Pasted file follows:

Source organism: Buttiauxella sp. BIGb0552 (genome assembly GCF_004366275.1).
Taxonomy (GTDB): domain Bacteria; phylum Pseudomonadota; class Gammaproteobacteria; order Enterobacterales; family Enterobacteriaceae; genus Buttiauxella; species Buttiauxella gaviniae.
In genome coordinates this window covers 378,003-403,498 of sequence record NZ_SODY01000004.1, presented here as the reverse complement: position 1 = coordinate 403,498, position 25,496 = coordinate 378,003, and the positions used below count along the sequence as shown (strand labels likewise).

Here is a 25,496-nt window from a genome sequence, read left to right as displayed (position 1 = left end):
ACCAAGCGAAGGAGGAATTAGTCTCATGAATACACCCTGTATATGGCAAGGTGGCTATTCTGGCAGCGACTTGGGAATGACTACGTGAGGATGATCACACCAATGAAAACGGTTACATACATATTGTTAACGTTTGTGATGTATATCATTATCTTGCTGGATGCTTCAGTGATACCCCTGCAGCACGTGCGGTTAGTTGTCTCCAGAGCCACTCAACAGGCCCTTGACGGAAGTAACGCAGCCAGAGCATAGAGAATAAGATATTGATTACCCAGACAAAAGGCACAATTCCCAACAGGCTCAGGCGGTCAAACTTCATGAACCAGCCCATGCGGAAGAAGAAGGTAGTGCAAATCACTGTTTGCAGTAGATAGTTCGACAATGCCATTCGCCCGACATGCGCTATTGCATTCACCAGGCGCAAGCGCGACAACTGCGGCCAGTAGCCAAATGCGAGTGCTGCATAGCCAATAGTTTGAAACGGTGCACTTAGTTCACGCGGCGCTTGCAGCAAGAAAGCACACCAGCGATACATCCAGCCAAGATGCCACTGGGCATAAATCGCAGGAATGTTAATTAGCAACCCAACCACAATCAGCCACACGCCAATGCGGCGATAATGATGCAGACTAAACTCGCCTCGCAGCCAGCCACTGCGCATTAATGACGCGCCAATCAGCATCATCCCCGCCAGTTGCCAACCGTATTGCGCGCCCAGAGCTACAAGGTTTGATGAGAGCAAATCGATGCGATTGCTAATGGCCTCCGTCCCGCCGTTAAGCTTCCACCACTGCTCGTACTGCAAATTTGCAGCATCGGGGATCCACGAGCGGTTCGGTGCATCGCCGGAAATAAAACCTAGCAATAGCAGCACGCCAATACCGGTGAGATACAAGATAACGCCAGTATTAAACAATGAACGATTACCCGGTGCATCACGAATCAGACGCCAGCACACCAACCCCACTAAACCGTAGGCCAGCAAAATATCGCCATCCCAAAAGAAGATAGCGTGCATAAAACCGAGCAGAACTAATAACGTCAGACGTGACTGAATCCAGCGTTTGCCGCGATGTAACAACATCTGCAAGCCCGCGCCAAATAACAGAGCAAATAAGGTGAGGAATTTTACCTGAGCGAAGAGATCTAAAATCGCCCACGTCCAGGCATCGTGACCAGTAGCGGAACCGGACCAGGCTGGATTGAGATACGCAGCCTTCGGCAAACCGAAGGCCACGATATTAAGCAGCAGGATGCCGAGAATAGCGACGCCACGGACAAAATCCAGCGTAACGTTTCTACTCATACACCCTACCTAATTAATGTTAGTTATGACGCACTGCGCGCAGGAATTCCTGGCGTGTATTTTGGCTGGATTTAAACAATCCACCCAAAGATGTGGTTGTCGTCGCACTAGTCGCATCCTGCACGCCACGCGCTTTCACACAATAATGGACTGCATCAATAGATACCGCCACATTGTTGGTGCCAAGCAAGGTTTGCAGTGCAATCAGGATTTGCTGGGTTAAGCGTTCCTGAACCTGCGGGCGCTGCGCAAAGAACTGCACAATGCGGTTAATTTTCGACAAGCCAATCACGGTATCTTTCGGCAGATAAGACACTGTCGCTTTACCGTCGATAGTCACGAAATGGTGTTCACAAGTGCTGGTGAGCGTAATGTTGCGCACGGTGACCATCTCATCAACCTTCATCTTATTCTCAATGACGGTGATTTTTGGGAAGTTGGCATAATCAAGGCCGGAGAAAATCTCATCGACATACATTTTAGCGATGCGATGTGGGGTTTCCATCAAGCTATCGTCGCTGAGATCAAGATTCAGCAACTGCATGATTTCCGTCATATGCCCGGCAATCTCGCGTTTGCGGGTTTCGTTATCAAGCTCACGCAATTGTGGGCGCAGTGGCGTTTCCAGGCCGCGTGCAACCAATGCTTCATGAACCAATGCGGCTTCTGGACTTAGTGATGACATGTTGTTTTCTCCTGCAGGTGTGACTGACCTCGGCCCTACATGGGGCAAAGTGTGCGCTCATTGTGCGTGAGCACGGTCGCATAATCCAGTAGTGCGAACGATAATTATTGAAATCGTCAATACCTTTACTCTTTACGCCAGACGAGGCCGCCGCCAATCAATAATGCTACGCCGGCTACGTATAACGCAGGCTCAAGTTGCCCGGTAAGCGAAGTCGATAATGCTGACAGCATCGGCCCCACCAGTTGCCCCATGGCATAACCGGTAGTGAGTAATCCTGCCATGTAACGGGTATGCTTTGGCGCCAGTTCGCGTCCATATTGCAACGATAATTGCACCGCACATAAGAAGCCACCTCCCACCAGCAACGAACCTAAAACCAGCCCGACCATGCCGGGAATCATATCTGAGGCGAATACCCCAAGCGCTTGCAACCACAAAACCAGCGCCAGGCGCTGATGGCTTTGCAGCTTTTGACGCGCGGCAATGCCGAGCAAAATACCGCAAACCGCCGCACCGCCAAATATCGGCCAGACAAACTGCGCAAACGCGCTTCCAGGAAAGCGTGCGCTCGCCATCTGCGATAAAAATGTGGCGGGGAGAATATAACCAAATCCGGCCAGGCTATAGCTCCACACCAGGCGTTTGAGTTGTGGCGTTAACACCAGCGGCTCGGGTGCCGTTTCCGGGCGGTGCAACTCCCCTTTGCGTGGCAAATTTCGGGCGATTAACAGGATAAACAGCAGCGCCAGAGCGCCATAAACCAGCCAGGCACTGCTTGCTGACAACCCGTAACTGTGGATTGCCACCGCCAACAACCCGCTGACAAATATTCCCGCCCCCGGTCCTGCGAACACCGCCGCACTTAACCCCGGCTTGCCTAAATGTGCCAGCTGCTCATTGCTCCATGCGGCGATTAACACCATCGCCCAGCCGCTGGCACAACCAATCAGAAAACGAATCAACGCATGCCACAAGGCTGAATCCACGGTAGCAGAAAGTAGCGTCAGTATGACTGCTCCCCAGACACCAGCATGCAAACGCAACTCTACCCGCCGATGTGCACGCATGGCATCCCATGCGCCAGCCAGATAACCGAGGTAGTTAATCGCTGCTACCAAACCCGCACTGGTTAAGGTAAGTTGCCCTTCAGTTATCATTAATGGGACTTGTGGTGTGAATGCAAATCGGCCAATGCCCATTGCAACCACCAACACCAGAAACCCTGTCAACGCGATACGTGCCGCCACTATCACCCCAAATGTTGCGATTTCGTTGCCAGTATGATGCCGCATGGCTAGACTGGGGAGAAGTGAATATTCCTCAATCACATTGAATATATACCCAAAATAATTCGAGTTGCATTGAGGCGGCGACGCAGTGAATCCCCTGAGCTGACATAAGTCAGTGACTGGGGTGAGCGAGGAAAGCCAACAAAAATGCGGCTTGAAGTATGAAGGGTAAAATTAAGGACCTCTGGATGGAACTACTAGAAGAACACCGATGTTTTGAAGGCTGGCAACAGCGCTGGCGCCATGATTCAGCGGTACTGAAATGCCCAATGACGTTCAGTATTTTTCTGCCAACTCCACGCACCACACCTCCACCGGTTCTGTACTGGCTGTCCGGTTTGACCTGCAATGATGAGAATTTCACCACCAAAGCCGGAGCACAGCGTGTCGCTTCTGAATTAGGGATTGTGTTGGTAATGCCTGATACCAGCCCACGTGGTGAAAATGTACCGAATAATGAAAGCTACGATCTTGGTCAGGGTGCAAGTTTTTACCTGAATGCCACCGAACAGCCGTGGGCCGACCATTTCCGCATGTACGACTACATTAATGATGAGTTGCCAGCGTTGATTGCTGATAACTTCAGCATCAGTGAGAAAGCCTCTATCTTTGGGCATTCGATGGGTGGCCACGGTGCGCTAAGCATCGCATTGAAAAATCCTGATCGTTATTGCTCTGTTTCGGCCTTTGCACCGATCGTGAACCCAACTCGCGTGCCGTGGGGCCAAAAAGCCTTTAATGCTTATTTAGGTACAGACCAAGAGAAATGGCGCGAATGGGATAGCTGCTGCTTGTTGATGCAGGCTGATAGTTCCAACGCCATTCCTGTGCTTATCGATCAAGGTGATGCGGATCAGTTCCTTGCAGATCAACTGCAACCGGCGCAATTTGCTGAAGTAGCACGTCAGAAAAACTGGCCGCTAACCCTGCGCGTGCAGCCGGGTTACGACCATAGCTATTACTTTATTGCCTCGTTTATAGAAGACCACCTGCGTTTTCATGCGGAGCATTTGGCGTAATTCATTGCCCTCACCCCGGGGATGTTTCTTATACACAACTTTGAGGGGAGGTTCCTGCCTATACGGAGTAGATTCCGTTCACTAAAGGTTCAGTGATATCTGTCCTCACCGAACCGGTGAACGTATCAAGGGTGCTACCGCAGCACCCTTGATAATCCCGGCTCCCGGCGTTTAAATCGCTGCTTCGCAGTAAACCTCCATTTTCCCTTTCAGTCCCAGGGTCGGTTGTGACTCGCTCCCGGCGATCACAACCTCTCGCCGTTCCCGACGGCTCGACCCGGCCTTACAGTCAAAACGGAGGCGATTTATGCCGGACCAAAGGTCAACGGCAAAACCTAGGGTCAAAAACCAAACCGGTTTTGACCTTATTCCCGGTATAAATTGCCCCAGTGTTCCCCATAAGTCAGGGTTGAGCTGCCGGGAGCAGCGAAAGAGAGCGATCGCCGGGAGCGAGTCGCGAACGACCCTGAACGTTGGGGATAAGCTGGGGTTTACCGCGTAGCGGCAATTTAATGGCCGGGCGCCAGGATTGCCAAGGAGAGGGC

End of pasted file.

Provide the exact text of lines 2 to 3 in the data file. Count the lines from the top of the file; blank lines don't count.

Taxonomy (GTDB): domain Bacteria; phylum Pseudomonadota; class Gammaproteobacteria; order Enterobacterales; family Enterobacteriaceae; genus Buttiauxella; species Buttiauxella gaviniae.
In genome coordinates this window covers 378,003-403,498 of sequence record NZ_SODY01000004.1, presented here as the reverse complement: position 1 = coordinate 403,498, position 25,496 = coordinate 378,003, and the positions used below count along the sequence as shown (strand labels likewise).